Combine searches by placing the search numbers in the top search box and pressing the search button. An example search might look like (#1 or #2) and (#3 or #4)
Latest & greatest articles for aspirin
The Trip Database is a leading resource to help health professionals find trustworthy answers to their clinical questions. Users can access the latest research evidence and guidance to answer their clinical questions. We have a large collection of systematic reviews, clinical guidelines, regulatory guidance, clinical trials and many other forms of evidence. If you wanted the latest trusted evidence on aspirin or other clinical topics then use Trip today.
This page lists the very latest high quality evidence on aspirin and also the most popular articles. Popularity measured by the number of times the articles have been clicked on by fellow users in the last twelve months.
What is Trip?
Trip is a clinical search engine designed to allow users to quickly and easily find and use high-quality research evidence to support their practice and/or care.
Trip has been online since 1997 and in that time has developed into the internet’s premier source of evidence-based content. Our motto is ‘Find evidence fast’ and this is something we aim to deliver for every single search.
As well as research evidence we also allow clinicians to search across other content types including images, videos, patient information leaflets, educational courses and news.
For further information on Trip click on any of the questions/sections on the left-hand side of this page. But if you still have questions please contact us via firstname.lastname@example.org
Acetylsalicylic acid (ASA) more commonly known as aspirin is a painkiller that has a wide range of uses. It is frequently used to treat fever, mild pain, tooth aches, headaches and muscle aches. Aspirin is a nonsteroidal anti-inflammatory drug (NSAID) and can be used in the management of conditions such as heart attack, arthritis, blood clots and stroke. Aspirin, has been used for thousands of years, initially extracted from the leaves of willow trees.
Aspirin works in much the same way as other NSAIDs but has additional properties, such as antiplatelet activity which can make it additionally useful. More recently aspirin has been linked with cancer prevention. But the potential benefits of aspirin need to be weighed against the potential side effects, which includes gastrointestinal bleeding and Reye’s syndrome. It should be noted that aspirin should not be used in people who are allergic to drugs such as ibuprofen or a more generalized intolerance to NSAIDs. It should also be used cautiously in asthmatics and/or those with bronchospasm associated with NSAID use.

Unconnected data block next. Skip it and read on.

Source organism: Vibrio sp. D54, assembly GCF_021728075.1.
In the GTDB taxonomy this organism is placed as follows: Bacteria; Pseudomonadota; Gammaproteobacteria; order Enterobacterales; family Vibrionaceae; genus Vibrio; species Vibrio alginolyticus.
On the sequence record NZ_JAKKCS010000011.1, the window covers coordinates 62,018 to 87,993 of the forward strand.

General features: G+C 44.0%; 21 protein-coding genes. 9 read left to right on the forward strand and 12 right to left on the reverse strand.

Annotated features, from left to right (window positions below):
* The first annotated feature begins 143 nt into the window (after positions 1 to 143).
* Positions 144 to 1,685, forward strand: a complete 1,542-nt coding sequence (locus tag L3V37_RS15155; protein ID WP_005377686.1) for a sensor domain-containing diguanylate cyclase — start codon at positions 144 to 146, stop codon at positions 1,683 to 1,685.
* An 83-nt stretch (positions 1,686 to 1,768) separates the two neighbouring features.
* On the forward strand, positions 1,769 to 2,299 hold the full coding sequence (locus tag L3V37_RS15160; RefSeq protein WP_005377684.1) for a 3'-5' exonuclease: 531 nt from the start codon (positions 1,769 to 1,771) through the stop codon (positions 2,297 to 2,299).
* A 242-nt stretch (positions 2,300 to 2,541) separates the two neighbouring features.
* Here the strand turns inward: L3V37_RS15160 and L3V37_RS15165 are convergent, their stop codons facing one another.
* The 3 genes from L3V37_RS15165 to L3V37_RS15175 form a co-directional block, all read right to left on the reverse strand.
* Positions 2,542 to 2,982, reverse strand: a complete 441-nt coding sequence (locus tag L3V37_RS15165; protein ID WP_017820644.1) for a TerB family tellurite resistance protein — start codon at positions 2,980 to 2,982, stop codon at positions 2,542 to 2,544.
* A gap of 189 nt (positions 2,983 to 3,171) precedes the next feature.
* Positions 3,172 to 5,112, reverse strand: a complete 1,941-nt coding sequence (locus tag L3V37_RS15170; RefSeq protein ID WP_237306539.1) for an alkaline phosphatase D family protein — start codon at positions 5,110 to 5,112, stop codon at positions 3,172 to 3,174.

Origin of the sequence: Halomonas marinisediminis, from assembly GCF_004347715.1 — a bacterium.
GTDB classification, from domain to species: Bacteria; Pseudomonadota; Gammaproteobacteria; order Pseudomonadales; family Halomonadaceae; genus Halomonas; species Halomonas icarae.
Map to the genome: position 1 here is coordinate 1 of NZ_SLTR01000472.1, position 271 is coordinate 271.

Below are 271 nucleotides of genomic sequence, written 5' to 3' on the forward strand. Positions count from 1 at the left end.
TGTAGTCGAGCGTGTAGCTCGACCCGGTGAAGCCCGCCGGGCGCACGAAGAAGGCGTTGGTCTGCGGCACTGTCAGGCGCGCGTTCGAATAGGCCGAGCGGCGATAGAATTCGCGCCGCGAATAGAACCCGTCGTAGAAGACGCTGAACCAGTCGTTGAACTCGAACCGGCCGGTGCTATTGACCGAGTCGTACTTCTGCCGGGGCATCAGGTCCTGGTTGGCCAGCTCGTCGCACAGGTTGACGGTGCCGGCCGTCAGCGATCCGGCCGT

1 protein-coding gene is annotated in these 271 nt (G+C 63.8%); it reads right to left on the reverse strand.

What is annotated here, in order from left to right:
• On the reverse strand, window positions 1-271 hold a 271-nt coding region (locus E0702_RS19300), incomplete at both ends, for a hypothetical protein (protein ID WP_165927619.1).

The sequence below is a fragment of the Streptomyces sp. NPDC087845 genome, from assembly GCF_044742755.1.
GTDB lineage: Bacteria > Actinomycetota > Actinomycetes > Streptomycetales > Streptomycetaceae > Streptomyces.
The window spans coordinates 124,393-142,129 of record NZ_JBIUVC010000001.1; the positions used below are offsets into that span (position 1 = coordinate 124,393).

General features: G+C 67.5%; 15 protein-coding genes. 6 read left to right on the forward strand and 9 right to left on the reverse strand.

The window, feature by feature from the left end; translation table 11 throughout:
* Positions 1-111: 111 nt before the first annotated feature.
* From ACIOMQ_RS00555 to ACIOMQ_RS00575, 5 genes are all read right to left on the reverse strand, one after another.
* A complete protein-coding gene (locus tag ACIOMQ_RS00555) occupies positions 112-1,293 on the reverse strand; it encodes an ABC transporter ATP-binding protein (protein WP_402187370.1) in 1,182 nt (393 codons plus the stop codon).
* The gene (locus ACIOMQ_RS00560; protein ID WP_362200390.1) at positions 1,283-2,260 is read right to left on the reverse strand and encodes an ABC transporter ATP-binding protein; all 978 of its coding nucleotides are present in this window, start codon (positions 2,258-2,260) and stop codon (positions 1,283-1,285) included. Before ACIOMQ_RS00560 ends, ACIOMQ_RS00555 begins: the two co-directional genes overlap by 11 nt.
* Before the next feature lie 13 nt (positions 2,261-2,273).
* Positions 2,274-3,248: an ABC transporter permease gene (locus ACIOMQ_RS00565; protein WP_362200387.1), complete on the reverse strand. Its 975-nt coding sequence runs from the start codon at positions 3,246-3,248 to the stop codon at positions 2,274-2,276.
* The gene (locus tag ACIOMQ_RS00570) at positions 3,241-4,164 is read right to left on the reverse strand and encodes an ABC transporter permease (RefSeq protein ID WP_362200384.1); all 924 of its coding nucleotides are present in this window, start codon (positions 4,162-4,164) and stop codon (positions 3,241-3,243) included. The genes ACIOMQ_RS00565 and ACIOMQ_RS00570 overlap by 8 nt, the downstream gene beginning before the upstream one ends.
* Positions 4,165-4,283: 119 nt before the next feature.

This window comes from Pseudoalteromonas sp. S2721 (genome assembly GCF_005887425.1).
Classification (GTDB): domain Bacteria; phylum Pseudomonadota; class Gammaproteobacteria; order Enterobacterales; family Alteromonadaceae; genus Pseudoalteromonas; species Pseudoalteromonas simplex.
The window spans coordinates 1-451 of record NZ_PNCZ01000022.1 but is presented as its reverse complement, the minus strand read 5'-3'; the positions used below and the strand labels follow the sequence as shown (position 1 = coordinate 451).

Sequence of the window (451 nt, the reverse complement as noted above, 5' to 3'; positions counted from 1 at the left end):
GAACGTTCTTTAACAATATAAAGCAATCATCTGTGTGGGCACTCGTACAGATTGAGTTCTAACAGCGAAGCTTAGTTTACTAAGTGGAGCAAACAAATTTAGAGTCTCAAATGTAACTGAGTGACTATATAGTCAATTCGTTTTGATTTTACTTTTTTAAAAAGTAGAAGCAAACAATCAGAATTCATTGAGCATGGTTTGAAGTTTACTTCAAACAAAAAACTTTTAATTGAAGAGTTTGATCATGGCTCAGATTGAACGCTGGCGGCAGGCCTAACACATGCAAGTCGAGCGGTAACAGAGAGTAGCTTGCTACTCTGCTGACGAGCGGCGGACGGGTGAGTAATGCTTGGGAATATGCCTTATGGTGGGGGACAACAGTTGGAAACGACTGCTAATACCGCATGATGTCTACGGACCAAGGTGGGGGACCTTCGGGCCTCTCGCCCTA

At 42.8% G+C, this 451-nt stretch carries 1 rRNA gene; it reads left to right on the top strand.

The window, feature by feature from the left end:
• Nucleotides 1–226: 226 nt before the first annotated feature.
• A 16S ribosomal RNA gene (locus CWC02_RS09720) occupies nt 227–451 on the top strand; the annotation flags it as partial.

Research evidence, clinical trials and guidelines on Aspirin
Risk of gastrointestinal haemorrhage with long term use of aspirin: meta-analysis Risk of gastrointestinal haemorrhage with long term use of aspirin: meta-analysis Risk of gastrointestinal haemorrhage with long term use of aspirin: meta-analysis Derry S, Loke Y K Authors' objectives To assess the incidence of gastrointestinal haemorrhage associated with long-term aspirin therapy, and to determine the effect of dose reduction and formulation on the incidence of such haemorrhage. Searching Two (...) authors independently searched MEDLINE and EMBASE from 1990 to 1999 using the free text terms: 'aspirin' or 'acetylsalicylic*', or 'salicylic*'. The authors also selected trials from a list of 200 antiplatelet studies identified in a previous systematic review (see Other Publications of Related Interest), and manually checked the reference lists of retrieved studies. No language restrictions were reported. Study selection Study designs of evaluations included in the review Randomised controlled trials
Aspirin plus extended-release dipyridamole or clopidogrel compared with aspirin monotherapy for the prevention of recurrent ischemic stroke: a cost-effectiveness analysis Aspirin plus extended-release dipyridamole or clopidogrel compared with aspirin monotherapy for the prevention of recurrent ischemic stroke: a cost-effectiveness analysis Aspirin plus extended-release dipyridamole or clopidogrel compared with aspirin monotherapy for the prevention of recurrent ischemic stroke: a cost (...) mg/day), and aspirin (ASA; 50 mg/day) combined with modified-release dipyridamole (MRD; 400 mg/day). Type of intervention Secondary prevention. Economic study type Cost-effectiveness analysis. Study population The study population consisted of a hypothetical cohort of patients who had survived an initial ischaemic stroke. Setting The setting was secondary care. The economic analysis was carried out in the USA. Dates to which data relate The effectiveness data for clopidogrel and ASA-MRD related
Aspirin 25mg/extended release dipyridamole 200mg Aspirin 25mg/extended release dipyridamole 200mg Aspirin 25mg/extended release dipyridamole 200mg Sangha K Record Status This is a bibliographic record of a published health technology assessment. No evaluation of the quality of this assessment has been made for the HTA database. Citation Sangha K. Aspirin 25mg/extended release dipyridamole 200mg. University HealthSystem Consortium (UHC). Drug Monograph. 2000 Authors' objectives The UHC Drug (...) their relative advantages, and they address issues concerning therapeutic interchange. Each monograph includes comprehensive information from the primary literature and provides recommendations for appropriate use. Project page URL Indexing Status Subject indexing assigned by CRD MeSH Aspirin; Dipyridamole Language Published English Country of organisation United States Address for correspondence University HealthSystem Consortium, 2001 Spring Rd., Suite 700, Oak Brook, IL 60523 USA. Tel: 630-954-1700; Fax